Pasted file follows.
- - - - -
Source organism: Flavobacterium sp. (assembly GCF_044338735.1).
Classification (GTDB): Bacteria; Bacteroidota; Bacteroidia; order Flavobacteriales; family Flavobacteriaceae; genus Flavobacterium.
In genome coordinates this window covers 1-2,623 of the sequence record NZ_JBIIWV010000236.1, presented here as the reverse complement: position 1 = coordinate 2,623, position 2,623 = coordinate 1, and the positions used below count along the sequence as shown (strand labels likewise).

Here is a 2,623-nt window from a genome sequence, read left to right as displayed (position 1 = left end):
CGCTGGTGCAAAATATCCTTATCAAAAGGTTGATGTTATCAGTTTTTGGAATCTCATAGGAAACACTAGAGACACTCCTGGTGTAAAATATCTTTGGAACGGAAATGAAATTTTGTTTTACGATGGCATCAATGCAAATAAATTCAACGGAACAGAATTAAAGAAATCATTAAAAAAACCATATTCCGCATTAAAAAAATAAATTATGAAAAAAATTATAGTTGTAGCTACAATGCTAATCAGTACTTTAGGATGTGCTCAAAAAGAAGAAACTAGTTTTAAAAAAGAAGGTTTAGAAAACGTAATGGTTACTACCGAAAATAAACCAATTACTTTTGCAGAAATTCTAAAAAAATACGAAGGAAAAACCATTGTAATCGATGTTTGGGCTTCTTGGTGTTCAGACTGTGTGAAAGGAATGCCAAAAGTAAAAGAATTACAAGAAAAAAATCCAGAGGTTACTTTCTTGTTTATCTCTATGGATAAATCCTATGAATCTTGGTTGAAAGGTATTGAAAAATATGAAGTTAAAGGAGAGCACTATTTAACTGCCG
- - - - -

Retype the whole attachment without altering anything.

Source organism: Flavobacterium sp. (assembly GCF_044338735.1).
Classification (GTDB): Bacteria; Bacteroidota; Bacteroidia; order Flavobacteriales; family Flavobacteriaceae; genus Flavobacterium.
In genome coordinates this window covers 1-2,623 of the sequence record NZ_JBIIWV010000236.1, presented here as the reverse complement: position 1 = coordinate 2,623, position 2,623 = coordinate 1, and the positions used below count along the sequence as shown (strand labels likewise).

Here is a 2,623-nt window from a genome sequence, read left to right as displayed (position 1 = left end):
CGCTGGTGCAAAATATCCTTATCAAAAGGTTGATGTTATCAGTTTTTGGAATCTCATAGGAAACACTAGAGACACTCCTGGTGTAAAATATCTTTGGAACGGAAATGAAATTTTGTTTTACGATGGCATCAATGCAAATAAATTCAACGGAACAGAATTAAAGAAATCATTAAAAAAACCATATTCCGCATTAAAAAAATAAATTATGAAAAAAATTATAGTTGTAGCTACAATGCTAATCAGTACTTTAGGATGTGCTCAAAAAGAAGAAACTAGTTTTAAAAAAGAAGGTTTAGAAAACGTAATGGTTACTACCGAAAATAAACCAATTACTTTTGCAGAAATTCTAAAAAAATACGAAGGAAAAACCATTGTAATCGATGTTTGGGCTTCTTGGTGTTCAGACTGTGTGAAAGGAATGCCAAAAGTAAAAGAATTACAAGAAAAAAATCCAGAGGTTACTTTCTTGTTTATCTCTATGGATAAATCCTATGAATCTTGGTTGAAAGGTATTGAAAAATATGAAGTTAAAGGAGAGCACTATTTAACTGCCG